Moscow is seeking to downplay yesterday's incident in the Sea of Japan, which saw an American destroyer sail through waters claimed by Russia for the first time since the Soviet era in 1987, and has released new details of the incident. Russia has further framed the incident as one in which the American ship was essentially chased out of the area.
The U.S. Pacific Fleet confirmed that the guided-missile destroyer USS McCampbell sailed “in the vicinity of” Peter the Great Bay on Wednesday — a body of water off the Russian port city of Vladivostok — in order to “challenge Russia's excessive maritime claims and uphold the rights, freedoms and lawful uses of the sea enjoyed by the United States and other nations,” according to a Navy official statement. The United States does not recognize Russia's claim to the waters in question.
In a statement reported by Bloomberg the Russian Defense Ministry (MoD) said its own warship and aircraft had escorted the American destroyer as it sailed near the contested waters. The MoD emphasized the USS McCampbell didn’t enter to within 100 kilometers (60 miles) to Russian territorial waters.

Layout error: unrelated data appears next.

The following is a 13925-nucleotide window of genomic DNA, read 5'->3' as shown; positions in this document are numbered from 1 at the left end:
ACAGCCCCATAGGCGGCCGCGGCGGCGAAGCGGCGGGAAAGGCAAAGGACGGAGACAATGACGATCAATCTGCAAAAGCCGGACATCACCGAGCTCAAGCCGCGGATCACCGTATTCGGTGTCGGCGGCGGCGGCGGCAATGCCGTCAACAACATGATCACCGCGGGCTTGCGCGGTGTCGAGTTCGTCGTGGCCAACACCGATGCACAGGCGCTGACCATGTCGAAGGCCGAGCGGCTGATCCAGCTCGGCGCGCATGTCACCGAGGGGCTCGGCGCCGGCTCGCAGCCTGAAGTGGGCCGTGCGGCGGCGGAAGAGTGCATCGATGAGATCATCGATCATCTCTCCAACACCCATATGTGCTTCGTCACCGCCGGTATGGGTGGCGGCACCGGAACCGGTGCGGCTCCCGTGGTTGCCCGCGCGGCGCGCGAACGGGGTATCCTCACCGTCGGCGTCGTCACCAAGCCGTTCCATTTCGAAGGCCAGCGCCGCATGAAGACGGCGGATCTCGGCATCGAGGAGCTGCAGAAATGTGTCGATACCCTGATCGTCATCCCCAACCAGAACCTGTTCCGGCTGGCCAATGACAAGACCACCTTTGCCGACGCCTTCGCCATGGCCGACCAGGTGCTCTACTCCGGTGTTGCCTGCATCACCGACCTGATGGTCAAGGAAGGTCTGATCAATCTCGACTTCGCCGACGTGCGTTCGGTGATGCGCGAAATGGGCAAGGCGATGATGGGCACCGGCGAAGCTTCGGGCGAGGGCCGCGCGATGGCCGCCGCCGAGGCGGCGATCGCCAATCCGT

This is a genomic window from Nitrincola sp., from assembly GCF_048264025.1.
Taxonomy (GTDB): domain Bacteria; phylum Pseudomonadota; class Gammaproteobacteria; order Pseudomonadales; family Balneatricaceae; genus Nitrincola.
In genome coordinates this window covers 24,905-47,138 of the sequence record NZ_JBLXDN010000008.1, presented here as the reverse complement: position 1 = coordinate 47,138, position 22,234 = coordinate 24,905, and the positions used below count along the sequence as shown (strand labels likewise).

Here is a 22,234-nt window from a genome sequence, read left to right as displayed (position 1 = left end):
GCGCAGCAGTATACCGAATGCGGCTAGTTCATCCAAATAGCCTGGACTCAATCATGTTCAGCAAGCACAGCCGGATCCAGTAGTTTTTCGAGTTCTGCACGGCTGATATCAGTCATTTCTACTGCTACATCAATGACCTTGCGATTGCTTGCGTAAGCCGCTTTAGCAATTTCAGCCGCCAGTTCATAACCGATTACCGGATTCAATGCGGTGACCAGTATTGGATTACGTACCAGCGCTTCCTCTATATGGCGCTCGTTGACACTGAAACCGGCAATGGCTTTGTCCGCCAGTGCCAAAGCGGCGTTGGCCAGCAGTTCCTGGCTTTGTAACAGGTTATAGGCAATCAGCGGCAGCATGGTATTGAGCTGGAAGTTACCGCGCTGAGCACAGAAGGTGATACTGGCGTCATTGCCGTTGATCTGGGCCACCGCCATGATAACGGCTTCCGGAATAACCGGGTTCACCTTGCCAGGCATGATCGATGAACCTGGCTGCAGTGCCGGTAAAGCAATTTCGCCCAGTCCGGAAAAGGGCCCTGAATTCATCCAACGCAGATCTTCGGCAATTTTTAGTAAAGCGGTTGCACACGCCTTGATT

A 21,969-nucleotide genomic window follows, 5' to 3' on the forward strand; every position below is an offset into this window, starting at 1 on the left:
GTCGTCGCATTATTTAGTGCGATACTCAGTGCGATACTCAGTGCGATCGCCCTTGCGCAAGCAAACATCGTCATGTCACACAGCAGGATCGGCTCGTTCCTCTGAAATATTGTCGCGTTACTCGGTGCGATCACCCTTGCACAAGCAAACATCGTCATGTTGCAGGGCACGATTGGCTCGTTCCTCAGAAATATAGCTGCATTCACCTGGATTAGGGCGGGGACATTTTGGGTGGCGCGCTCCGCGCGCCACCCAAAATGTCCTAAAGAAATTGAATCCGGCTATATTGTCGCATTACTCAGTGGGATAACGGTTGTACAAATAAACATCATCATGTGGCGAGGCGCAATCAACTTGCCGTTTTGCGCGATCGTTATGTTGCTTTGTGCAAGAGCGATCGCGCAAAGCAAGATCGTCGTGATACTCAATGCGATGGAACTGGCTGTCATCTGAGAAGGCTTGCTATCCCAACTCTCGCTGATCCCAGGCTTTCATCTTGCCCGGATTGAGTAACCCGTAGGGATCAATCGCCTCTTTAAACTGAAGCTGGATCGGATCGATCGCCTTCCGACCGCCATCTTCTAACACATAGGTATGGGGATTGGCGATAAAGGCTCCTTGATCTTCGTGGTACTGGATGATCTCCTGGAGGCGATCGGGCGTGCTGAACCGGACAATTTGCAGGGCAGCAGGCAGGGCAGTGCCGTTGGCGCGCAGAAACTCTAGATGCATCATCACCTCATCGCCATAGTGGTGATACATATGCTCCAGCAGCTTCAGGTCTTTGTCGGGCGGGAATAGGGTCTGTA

But most interesting is that Russia is framing the US destroyer's reaction as one of attempting "to escape at full speed" from the Russian escort vessels:
“If the American destroyer’s crew demonstrated anything, it was its unsuccessful attempt to escape at full speed from Pacific Fleet forces escorting it,” the statement said.
The incident occurred in the general vicinity of where the Russian Pacific Fleet is based. Peter the Great Bay, the largest in the Sea of Japan, and its port city of Vladivostok has been home to Russia's major Far East region/Pacific naval base since the 18th century, when it was a key forward outpost of the Imperial Russian Navy.
Meanwhile the US Navy statement further sought to separate the incident from current tensions with Russia elsewhere, such as in the Black Sea by emphasizing the "routine" nature of its "freedom of navigation" operations. “U.S. Forces operate in the Indo-Pacific region on a daily basis. These operations demonstrate the United States will fly, sail and operate wherever international law allows. That is true in the Sea of Japan, as in other places around the globe,” the spokesperson for the U.S. Pacific Fleet said.
“We conduct routine and regular freedom of navigation operations, as we have done in the past and will continue to do in the future. FONOPs are not about any one country, nor are they about current events. All freedom of navigation assertions are grounded in principle and the rule of law,” the spokesperson added.
However, this is not likely to convince anyone, especially when it was the first time in 30 years that the US bothered to send any ships on "routine" operations near this particular location.